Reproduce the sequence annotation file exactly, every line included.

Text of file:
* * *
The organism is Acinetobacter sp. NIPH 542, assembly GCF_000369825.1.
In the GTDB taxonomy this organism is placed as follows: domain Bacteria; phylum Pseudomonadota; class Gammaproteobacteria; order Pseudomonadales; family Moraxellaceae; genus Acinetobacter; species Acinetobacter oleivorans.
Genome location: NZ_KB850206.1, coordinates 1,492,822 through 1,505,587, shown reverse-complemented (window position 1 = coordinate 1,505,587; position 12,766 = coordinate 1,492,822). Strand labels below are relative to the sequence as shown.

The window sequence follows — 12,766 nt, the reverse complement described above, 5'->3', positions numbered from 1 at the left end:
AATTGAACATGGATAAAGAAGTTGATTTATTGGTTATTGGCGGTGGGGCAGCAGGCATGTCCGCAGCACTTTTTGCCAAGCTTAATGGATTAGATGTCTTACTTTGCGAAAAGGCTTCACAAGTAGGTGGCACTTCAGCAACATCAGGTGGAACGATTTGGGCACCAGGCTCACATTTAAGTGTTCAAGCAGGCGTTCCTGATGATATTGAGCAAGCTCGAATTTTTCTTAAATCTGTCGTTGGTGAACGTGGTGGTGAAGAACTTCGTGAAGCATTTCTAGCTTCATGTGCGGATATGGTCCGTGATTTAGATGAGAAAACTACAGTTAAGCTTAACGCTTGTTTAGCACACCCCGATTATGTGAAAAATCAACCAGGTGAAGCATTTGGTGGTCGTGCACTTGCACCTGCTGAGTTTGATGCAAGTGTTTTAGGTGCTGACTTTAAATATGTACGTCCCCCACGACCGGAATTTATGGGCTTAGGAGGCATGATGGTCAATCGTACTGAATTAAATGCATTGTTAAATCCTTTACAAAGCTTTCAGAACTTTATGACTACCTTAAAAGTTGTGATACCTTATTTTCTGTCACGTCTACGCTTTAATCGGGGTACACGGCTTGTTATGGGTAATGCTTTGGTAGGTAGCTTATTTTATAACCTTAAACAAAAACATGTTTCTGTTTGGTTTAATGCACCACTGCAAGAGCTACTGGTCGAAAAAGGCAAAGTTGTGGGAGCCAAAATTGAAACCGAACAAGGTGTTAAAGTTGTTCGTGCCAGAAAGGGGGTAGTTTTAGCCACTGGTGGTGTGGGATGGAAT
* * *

The organism is Acinetobacter sp. NIPH 542, assembly GCF_000369825.1.
In the GTDB taxonomy this organism is placed as follows: domain Bacteria; phylum Pseudomonadota; class Gammaproteobacteria; order Pseudomonadales; family Moraxellaceae; genus Acinetobacter; species Acinetobacter oleivorans.
Genome location: NZ_KB850206.1, coordinates 1,492,822 through 1,505,587, shown reverse-complemented (window position 1 = coordinate 1,505,587; position 12,766 = coordinate 1,492,822). Strand labels below are relative to the sequence as shown.

The window sequence follows — 12,766 nt, the reverse complement described above, 5'->3', positions numbered from 1 at the left end:
AATTGAACATGGATAAAGAAGTTGATTTATTGGTTATTGGCGGTGGGGCAGCAGGCATGTCCGCAGCACTTTTTGCCAAGCTTAATGGATTAGATGTCTTACTTTGCGAAAAGGCTTCACAAGTAGGTGGCACTTCAGCAACATCAGGTGGAACGATTTGGGCACCAGGCTCACATTTAAGTGTTCAAGCAGGCGTTCCTGATGATATTGAGCAAGCTCGAATTTTTCTTAAATCTGTCGTTGGTGAACGTGGTGGTGAAGAACTTCGTGAAGCATTTCTAGCTTCATGTGCGGATATGGTCCGTGATTTAGATGAGAAAACTACAGTTAAGCTTAACGCTTGTTTAGCACACCCCGATTATGTGAAAAATCAACCAGGTGAAGCATTTGGTGGTCGTGCACTTGCACCTGCTGAGTTTGATGCAAGTGTTTTAGGTGCTGACTTTAAATATGTACGTCCCCCACGACCGGAATTTATGGGCTTAGGAGGCATGATGGTCAATCGTACTGAATTAAATGCATTGTTAAATCCTTTACAAAGCTTTCAGAACTTTATGACTACCTTAAAAGTTGTGATACCTTATTTTCTGTCACGTCTACGCTTTAATCGGGGTACACGGCTTGTTATGGGTAATGCTTTGGTAGGTAGCTTATTTTATAACCTTAAACAAAAACATGTTTCTGTTTGGTTTAATGCACCACTGCAAGAGCTACTGGTCGAAAAAGGCAAAGTTGTGGGAGCCAAAATTGAAACCGAACAAGGTGTTAAAGTTGTTCGTGCCAGAAAGGGGGTAGTTTTAGCCACTGGTGGTGTGGGATGGAAT